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Abstract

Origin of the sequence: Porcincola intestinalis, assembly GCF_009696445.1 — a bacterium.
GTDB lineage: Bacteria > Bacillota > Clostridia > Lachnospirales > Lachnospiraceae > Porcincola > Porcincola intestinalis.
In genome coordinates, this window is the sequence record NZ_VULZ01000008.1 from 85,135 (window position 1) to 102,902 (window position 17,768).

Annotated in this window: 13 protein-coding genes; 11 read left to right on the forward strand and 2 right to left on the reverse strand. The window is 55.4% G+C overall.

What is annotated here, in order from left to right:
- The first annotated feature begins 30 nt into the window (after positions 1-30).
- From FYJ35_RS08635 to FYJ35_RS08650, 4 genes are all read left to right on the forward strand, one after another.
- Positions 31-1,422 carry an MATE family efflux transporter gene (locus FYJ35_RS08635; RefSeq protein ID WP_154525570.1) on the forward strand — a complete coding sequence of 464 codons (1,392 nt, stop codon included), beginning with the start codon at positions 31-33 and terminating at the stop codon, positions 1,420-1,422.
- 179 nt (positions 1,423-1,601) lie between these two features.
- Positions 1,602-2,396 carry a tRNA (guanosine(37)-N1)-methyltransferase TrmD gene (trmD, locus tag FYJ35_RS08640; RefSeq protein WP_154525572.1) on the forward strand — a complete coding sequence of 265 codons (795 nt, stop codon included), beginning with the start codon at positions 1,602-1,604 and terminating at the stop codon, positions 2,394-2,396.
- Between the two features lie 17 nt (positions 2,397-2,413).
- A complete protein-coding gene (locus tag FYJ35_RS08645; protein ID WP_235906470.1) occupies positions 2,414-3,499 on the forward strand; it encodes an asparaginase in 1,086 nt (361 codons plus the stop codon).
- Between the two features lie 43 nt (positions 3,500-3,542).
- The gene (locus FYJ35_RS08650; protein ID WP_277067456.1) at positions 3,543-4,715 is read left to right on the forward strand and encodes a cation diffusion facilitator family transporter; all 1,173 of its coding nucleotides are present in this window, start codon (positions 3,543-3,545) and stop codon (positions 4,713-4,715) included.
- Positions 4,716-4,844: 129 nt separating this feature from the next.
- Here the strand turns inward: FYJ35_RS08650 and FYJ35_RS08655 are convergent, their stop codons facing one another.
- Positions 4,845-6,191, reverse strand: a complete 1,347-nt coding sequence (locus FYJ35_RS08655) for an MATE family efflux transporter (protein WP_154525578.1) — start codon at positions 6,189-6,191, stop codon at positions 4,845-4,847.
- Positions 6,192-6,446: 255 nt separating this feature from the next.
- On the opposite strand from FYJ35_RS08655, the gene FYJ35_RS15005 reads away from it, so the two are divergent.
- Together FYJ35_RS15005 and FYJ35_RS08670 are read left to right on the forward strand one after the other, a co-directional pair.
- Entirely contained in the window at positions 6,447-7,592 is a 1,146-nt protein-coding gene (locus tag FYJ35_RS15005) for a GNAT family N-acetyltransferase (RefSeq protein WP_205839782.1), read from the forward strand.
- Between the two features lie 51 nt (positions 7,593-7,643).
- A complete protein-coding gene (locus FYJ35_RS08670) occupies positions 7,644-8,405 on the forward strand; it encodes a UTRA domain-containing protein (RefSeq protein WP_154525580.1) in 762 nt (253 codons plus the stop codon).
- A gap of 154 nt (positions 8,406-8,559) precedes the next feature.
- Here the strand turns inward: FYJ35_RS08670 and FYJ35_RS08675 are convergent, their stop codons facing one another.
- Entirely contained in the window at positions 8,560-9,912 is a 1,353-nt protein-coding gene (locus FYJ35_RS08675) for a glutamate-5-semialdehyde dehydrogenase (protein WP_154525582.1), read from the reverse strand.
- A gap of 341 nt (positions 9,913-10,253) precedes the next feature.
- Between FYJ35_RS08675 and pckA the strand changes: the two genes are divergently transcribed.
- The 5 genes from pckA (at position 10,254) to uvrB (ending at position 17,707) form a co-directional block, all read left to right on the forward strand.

This paper analyzes dual liquidity crises, i.e. funding crises which encompass the private and the public sector, and the shock absorbing capacity of central banks within a closed system of financial accounts. We find that a central bank that operates under a flexible exchange rate is most effective in containing a dual liquidity crisis. A central bank of a euro area type monetary union has a similar capacity as long as the integrity of the union is beyond doubt. By contrast, within any fixed exchange rate system the availability of inter-central bank credit determines the elasticity of a central bank in providing liquidity. Finally, domestic constraints, i.e. collateral rules, risk taking ability or legal prohibitions, can limit the elasticity of the central bank's response to liquidity shocks.